Along with building relationships with his professors, Murray has also developed connections through the Student Veterans Association, particularly with Coordinator of Veteran Services Michael Callahan. “Mike, with the veteran services, he’s great. You’ve got an issue, you go talk to him, and either he knows where to go or he fixes it right then and there. He knows what’s going on, he’s great with that,” Murray said.

However, Monmouth’s class schedule does make things very challenging for Murray. “If [Monmouth] had more of the one-day-a week classes, if I could take five three-hour classes in one day, and just be done and only have to come here the one day and have the rest of the week to do all the work, it would make things a lot easier and I would have less absences just because there’d be less classes for me to miss,” he said.

Transitioning from Marine to civilian has its challenges. In the military, you take orders. In the real world, you forge your own path. He said, “The transition wasn’t easy. The military is like driving on a highway; you have your lane, you have your responsibilities, you know your rank, you know your place, and you can just cruise. Then you come out of the military, and nobody knows what is going on.”

Additionally, the transition into a setting comprised mostly of people in their late teens and early twenties had its hardships too. Murray, being older than many students and often more disciplined, has found it difficult to connect with traditional students on campus, but the community of other veterans on campus provides some respite for him. “I spend a lot of time in the veteran’s lounge in the student center. If I have an hour break between a class, I go in there. So, I honestly don’t really interact too much with everyday students.”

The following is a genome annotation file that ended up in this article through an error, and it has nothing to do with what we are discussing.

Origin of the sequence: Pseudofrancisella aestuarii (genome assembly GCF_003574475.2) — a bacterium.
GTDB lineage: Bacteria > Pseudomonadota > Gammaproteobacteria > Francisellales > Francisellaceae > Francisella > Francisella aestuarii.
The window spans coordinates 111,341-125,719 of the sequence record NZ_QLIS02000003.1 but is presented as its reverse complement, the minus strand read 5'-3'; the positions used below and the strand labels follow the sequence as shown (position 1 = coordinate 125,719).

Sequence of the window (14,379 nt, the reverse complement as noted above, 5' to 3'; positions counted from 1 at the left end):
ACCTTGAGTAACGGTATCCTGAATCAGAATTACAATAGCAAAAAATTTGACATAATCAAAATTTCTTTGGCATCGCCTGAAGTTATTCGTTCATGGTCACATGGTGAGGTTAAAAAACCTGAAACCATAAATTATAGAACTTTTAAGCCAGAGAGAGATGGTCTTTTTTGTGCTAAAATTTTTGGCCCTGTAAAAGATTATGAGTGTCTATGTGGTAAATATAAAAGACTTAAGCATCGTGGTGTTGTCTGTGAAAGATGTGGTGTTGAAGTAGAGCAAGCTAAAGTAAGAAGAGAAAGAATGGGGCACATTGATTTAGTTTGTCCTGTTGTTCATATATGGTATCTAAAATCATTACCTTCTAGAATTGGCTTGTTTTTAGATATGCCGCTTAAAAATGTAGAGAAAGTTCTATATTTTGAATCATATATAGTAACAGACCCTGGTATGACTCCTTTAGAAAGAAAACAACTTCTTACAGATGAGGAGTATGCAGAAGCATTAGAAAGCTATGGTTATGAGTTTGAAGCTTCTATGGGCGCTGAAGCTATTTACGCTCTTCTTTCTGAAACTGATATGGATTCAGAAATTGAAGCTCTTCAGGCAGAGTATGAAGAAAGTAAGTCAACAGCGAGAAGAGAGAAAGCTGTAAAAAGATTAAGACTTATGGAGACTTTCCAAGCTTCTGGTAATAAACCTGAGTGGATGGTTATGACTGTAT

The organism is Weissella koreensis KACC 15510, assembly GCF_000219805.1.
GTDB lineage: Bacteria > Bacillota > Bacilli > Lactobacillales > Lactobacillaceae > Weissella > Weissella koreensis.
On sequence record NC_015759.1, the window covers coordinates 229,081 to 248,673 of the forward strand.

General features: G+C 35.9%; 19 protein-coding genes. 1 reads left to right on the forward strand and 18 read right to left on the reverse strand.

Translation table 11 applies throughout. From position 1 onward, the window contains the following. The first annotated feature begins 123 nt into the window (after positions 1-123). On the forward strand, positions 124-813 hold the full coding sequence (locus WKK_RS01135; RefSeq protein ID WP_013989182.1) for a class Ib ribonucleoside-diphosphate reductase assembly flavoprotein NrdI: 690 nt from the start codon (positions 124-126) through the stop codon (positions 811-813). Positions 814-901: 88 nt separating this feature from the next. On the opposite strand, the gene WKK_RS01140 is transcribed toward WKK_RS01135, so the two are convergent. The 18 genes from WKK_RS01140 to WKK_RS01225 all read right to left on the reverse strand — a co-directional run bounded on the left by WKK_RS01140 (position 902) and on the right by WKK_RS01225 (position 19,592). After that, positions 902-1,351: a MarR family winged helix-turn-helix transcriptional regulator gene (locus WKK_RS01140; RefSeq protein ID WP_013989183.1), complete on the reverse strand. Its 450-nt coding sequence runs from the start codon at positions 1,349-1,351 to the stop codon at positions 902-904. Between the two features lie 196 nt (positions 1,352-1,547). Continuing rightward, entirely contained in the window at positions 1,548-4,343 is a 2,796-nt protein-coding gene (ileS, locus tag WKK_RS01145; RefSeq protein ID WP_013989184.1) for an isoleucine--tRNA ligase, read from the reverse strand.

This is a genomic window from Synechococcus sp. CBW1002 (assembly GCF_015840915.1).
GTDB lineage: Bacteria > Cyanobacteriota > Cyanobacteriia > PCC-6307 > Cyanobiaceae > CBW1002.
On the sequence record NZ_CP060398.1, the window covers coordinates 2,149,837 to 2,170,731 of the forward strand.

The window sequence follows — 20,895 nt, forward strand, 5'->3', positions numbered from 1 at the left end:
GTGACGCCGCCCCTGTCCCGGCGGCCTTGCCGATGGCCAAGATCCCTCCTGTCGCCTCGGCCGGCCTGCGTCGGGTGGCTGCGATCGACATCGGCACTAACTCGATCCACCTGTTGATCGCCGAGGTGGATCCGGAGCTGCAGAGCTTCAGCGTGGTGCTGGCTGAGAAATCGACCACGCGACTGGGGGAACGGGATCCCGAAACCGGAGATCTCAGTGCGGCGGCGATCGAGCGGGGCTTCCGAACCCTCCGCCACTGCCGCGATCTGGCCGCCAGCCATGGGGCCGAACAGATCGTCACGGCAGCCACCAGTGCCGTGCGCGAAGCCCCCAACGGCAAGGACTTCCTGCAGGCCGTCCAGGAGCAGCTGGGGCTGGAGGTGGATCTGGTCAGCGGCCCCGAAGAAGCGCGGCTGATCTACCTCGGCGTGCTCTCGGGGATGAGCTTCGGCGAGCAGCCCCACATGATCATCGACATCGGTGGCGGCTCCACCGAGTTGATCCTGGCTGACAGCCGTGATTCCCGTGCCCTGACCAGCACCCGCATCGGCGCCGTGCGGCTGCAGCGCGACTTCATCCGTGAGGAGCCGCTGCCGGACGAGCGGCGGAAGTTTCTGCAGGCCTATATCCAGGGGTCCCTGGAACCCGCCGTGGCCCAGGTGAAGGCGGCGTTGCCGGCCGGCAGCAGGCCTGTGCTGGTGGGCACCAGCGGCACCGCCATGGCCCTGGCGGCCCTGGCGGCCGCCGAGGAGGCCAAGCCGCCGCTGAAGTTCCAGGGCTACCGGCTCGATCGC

After he completes his degree, Murray will continue working as a firefighter, which has been a lifelong goal of his. He explained, “I’ve wanted to be a fireman since I was a little kid. Everybody else grew out of it, I didn’t. I got my dream job and I’m glad I did, but for the purposes of promotion and everything I wanted to continue with my degree.” Additionally, his homeland security degree would support other career paths should he choose to retire from the firefighting profession, which he stated he could potentially do as young as age 50.

For now, Murray perseveres so that he can support his wife and child, and eventually be settled enough to be able to spend more time with them. “I’ve got to hustle, I’ve got to move, I’ve got to get this stuff done so ten years from now I’ll only have to work the one job because my salary will be good enough,” he said.

“There’s a straight line to do things and get a college degree, I kind of took a side-step to get there,” he said. Albeit untraditional, Murray’s college experience demonstrates the core value of higher education: the pursuit to better oneself and one’s future. Despite the challenges of being a veteran student while also working two jobs and supporting a family, Murray continues to strive to reach his goals.